Streamlining access to remedies is critical in trade secrets cases, where an expedited judicial process may be necessary to deal with flight risks. Unfortunately, once a company’s intellectual property is leaked and the information is made public—even illegally—the trade secret loses its legal protection. Put simply, state law is designed for intrastate litigation and offers limited practical recourse to victims of interstate trade secret theft.
Now is the time to enable U.S. companies to easily and efficiently protect their trade secrets in federal court. The Defend Trade Secrets Act would do precisely that by creating a single uniform national baseline and facilitating companies’ abilities to make their case in federal court. Likewise, the bill would allow victims of trade secret theft to obtain a seizure order in extraordinary circumstances, allowing a federal judge to seize misappropriated property so that it isn’t abused during the pendency of litigation. The bill also supports the freedom of employees to move from one job to another.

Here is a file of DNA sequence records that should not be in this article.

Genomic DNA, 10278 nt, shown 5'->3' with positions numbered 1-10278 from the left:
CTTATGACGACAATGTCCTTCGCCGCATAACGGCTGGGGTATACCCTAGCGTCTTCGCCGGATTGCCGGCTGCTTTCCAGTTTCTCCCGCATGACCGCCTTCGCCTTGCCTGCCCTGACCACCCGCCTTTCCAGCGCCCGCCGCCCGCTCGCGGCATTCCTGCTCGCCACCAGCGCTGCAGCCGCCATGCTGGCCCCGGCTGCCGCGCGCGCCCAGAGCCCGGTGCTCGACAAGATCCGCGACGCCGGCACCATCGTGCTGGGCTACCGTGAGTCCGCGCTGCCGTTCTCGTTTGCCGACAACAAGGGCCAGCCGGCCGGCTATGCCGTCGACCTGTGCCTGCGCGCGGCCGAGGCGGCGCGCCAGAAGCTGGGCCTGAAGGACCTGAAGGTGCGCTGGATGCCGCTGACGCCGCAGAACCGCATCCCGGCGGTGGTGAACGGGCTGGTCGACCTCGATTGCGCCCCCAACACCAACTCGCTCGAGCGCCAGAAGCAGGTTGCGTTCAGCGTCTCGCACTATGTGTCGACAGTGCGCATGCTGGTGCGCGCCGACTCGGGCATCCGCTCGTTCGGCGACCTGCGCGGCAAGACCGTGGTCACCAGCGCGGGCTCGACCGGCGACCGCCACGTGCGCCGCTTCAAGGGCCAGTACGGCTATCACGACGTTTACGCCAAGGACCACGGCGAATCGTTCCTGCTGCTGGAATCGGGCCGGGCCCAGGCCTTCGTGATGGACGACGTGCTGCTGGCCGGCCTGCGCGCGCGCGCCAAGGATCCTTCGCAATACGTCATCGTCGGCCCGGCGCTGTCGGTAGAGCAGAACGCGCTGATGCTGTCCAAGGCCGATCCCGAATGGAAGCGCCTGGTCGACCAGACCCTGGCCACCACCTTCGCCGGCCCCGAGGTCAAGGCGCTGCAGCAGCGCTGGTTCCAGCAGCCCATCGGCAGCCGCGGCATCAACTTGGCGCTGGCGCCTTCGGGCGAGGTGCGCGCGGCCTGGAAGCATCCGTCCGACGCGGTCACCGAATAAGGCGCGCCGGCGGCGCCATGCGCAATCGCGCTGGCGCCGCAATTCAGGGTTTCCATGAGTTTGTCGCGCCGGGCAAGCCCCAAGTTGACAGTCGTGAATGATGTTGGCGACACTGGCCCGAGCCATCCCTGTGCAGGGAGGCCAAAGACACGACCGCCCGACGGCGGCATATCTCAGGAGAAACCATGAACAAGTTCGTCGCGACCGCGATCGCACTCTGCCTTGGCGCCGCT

The Senate’s vote is not only a watershed moment for the intellectual property and business communities, but also an example of what Congress can accomplish when we put party politics aside and find common ground. Indeed, enacting good public policy in the midst of a toxic presidential campaign is something to celebrate. We call on our colleagues to safeguard innovation and bolster American businesses by passing the Defend Trade Secrets Act.
Orrin Hatch, a Republican, is Utah’s senior senator. He has served since 1977 and is president pro tempore of the Senate, chairman of the Finance Committee, and also is a member of the Judiciary and Health, Education, Labor and Pensions committees. Chris Coons is Delaware’s junior senator, serving since 2010. The Democrat serves on the Appropriations, Foreign Relations, Judiciary, Ethics, and Small Business and Entrepreneurship committees.